He would count the lengths in his head or on his watch, regularly swimming up to 240 lengths over 90 minutes in the pool and up to 2km off the beach for a half-hour. On a regular week he would swim the equivalent of 20km.
When James realised he was at 800,000 metres last November, he decided to go all-out to pass the one-million mark by the end of 2022.
So he concentrated on swimming for at least ten hours a week leading up to Christmas and celebrated passing his goal before breaking up for the festivities.
“I’ve always done a lot of swimming. I’ve competed for my local swimming club in Claremorris, County Mayo, and was involved in the Corrib Polo Water Club races. I won the Heskin League, which is a combination of the 14 different open water races in Salthill. I also won the league in Claremorris,” he reveals.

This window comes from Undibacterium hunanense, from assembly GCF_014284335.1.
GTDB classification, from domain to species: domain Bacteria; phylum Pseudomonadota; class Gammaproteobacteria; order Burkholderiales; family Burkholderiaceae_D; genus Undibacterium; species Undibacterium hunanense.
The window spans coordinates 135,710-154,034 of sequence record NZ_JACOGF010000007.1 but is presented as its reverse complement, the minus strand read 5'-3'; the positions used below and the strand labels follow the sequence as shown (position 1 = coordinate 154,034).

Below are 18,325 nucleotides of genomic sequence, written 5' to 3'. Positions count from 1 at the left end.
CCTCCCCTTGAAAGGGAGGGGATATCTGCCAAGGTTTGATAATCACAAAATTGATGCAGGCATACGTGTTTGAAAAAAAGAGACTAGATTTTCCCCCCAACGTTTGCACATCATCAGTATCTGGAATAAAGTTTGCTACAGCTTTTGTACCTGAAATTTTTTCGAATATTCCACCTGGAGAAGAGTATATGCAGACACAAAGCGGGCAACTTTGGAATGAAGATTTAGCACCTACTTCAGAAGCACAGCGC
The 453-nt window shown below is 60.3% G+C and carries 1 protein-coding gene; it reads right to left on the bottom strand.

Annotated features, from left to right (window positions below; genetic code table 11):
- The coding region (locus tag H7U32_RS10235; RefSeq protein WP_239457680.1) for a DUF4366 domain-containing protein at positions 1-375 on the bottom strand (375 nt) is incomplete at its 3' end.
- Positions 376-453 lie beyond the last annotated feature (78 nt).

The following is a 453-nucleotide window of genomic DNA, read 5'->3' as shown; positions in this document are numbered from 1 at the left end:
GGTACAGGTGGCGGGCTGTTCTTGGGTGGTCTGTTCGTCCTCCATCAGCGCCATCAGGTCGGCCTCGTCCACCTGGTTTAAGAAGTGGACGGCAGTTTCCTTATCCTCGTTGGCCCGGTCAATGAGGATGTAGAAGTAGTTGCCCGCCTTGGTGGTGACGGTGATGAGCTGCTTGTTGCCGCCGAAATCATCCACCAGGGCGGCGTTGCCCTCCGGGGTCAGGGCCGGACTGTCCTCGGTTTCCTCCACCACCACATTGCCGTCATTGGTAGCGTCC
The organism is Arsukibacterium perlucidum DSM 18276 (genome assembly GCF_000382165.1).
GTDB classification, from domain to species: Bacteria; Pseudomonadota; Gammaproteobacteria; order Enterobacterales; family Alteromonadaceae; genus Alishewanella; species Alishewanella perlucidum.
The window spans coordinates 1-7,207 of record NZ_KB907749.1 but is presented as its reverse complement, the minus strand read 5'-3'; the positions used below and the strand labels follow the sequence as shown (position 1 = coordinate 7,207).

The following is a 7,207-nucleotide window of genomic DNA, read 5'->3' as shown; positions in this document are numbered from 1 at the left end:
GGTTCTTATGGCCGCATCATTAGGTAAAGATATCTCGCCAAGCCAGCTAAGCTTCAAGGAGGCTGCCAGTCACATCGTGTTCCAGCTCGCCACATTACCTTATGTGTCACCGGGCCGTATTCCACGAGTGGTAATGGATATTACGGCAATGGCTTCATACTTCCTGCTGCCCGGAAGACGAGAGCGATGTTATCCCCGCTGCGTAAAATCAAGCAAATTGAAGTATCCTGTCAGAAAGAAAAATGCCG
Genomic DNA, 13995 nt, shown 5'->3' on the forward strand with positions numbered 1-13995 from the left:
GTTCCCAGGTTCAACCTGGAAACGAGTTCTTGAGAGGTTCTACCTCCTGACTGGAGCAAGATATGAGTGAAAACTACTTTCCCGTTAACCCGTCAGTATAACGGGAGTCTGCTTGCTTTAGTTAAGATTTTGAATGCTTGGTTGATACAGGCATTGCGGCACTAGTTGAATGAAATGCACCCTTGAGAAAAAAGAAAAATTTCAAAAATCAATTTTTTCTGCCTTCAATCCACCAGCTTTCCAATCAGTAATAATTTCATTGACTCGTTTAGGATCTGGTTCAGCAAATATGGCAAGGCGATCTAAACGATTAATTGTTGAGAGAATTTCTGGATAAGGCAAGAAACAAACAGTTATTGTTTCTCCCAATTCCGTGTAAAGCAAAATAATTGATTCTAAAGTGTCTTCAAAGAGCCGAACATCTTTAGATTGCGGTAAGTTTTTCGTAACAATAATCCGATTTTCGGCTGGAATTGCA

The software engineer has been living in Galway for 13 years and has been a member of Leisureland for four years.
“It’s a really great pool, it has nice facilities, the staff are all very nice,” he reflects.
Facilities Manager of the Council-owned premises, Ian Brennan, said the phenomenal distance was the equivalent of swimming from Galway to Amsterdam.
He heard about James’s achievement from Green Party Councillor and Leisureland board member Niall Murphy, who happened to be swimming in the lane beside James when the Mayo man reached the goal.
“I felt that this is a hugely worthy event and fills me with amazement that we have a superhero in our midst. The future is bright.”
Ó Tuathail not interested in Galway City Council co-option